AstraZeneca’s COVID-19 vaccine is 74 percent effective in preventing symptomatic illness, according to data from its U.S. clinical trial published in the New England Journal of Medicine on Wednesday.
The phase 3 trial involved more than 32,000 participants in the United States, Peru, and Chile, who either received two doses of the COVID-19 vaccine or a saline injection four weeks apart. However, data was based only on 26,212 participants.
The vaccine’s overall effectiveness of 74 percent was slightly lower than the initial analysis of 76 percent reported earlier in March by the drugmaker. But the vaccine was still 100 percent effective against severe or critical disease as no cases were observed in the fully vaccinated group compared to eight in the placebo group.
Participants in the vaccinated group experienced more solicited adverse events, which were “mostly mild or moderate and were fewer in number after the second dose,” within 28 days than those in the placebo group (40.6 percent versus 29.7 percent). However, the number of occurrences of adverse events requiring medical attention or of special interest were similar in both groups.
Researchers of the study said there were no cases of a rare but serious blood clotting with low platelets disorder called thrombosis with thrombocytopenia syndrome (TTS) associated with the vaccine, which began to surface in late February 2021.
“Although no evidence of increased overall risk of thrombosis or thrombosis with thrombocytopenia was noted among participants who received AZD1222 in this trial, thrombosis with thrombocytopenia syndrome (also known as vaccine-induced immune thrombotic thrombocytopenia) is rare,” the authors wrote.
“Independent safety reviews by regulatory authorities of available clinical and real-world evidence have concluded that the benefits of AZD1222 outweigh the potential risks, with protection from the serious consequences of COVID-19 increasing with age and SARS-CoV-2 infection rate.”
A committee responsible for preparing the European Medicines Agency’s opinions regarding human medicines said that it could not “identify particular risk factors that make TTS more likely” after analyzing all the available data related to the blood clotting disorder that occurred after receiving the AstraZeneca vaccine.
“The evidence did not allow EMA to identify particular risk factors that make TTS more likely. Although spontaneous reports when put in relation to the exposure have suggested that the risk may be higher in women and in younger adults, and lower after the second compared to the first dose, the limitations of the way the data is collected mean that none of these differences could be confirmed,” the committee said in a statement on Sept. 17.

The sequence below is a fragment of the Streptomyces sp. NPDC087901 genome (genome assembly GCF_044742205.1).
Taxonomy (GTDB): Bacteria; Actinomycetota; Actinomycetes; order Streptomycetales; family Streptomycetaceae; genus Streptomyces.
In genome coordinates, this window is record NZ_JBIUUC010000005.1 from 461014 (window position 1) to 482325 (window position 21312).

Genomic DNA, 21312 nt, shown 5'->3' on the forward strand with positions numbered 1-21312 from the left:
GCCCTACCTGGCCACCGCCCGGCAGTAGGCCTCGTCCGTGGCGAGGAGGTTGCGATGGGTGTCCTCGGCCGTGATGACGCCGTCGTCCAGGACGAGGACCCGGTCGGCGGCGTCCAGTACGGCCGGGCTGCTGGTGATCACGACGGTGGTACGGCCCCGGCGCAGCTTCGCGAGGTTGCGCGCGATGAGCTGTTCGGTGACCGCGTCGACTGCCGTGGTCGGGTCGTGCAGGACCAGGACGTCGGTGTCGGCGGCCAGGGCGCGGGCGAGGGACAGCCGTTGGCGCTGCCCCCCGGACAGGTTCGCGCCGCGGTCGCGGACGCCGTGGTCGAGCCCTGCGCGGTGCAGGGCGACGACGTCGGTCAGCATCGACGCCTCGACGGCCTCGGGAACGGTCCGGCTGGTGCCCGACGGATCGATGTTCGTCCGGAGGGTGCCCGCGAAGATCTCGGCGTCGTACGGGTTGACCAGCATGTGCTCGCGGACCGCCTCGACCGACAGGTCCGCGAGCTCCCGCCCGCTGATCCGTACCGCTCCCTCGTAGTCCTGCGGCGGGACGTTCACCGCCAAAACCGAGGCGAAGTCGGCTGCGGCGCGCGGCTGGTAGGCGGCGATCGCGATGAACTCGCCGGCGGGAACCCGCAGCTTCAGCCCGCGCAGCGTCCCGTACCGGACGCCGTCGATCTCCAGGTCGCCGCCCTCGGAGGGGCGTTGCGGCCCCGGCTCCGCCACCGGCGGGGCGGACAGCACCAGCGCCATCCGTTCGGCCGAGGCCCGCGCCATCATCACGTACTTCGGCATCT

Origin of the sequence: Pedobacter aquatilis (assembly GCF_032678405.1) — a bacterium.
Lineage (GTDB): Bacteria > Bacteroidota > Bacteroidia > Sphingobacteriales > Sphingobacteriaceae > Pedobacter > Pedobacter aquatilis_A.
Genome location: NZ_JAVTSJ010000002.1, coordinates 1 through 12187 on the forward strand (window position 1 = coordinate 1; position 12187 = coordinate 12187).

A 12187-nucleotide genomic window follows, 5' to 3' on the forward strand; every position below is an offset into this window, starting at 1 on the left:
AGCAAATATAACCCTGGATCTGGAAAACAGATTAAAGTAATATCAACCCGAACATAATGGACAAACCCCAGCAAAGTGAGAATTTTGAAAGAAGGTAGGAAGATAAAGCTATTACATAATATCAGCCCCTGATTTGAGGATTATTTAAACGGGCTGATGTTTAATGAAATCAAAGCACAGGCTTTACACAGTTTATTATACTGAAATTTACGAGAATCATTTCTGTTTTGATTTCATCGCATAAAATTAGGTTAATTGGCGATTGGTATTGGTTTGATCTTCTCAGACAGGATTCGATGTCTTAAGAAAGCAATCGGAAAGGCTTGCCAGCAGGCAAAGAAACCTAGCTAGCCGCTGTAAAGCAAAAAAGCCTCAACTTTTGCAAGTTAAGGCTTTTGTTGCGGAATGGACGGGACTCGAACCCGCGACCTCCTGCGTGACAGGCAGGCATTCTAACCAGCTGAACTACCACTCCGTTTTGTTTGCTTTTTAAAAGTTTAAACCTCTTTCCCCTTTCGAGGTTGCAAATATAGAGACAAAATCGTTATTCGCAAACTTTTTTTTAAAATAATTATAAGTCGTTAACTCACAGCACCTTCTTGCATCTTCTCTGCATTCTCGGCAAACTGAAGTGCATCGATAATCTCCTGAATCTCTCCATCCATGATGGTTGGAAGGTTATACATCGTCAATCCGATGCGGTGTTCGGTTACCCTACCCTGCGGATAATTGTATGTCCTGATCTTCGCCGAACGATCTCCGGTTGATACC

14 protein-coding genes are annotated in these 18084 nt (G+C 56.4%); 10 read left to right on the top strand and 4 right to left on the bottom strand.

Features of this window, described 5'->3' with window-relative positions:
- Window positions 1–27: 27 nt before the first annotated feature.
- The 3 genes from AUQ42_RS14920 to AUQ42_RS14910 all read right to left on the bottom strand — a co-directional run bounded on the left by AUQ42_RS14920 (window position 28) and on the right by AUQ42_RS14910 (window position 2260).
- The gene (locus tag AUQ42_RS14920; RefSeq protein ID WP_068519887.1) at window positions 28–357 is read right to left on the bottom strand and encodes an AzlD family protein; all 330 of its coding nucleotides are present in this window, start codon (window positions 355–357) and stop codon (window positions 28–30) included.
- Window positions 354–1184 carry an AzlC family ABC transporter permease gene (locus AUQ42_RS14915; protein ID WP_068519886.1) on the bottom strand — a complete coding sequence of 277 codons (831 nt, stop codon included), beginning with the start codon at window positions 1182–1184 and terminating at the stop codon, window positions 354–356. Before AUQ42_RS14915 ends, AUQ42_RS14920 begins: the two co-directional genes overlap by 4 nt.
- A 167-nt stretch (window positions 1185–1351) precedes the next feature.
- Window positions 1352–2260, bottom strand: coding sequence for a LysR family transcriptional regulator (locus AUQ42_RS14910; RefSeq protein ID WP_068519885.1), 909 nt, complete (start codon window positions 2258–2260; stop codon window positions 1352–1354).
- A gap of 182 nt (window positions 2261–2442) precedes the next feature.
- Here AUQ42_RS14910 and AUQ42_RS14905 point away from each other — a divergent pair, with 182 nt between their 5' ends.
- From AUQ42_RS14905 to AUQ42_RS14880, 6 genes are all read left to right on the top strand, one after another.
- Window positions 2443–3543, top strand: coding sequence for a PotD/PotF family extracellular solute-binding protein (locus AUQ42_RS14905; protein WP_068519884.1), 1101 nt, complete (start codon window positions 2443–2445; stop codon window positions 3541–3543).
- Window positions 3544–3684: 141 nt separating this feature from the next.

The committee also said that the second dose may be continued to be given between the recommended four and 12 weeks after the first dose since there was “no evidence that delaying the second dose has any influence on the risk of TTS.”
In April, the EMA’s safety committee announced that blood clots with low platelets should be “listed as a very rare side effect” of the AstraZeneca COVID-19 vaccine and reminded health care professionals and individuals getting the vaccine to “remain aware of the possibility” of the severe clotting disorder within two weeks of vaccination.
Despite the reported cases of blood clots and low platelets, the EMA says the condition is “very rare, and the overall benefits of the vaccine in preventing COVID-19 outweigh the risks of side effects.”
A study funded by the drugmaker and released in July showed that its COVID-19 vaccine carried a small risk of blood clotting with low platelets after the first shot. The estimated rate of serious blood clotting disorder after the first injection was 8.1 per million in those who were vaccinated.
A spokesperson for AstraZeneca told The Epoch Times in an email that it will submit an application for approval from the Food and Drug Administration “later this year.”
“Currently, the situation with respect to the pandemic and availability of alternative vaccine supply in the US doesn’t really support an Emergency Use Approval. So, we believe that US approval will be via a BLA [biologics license application] which we expect to be submitted later this year,” the spokesperson said.
The AstraZeneca COVID-19 vaccine is only administered to adults 18 and older and is being used in countries including several European countries, Brazil, Australia (for people over 50), Canada (for those over 55), India, South Korea, and Papua New Guinea.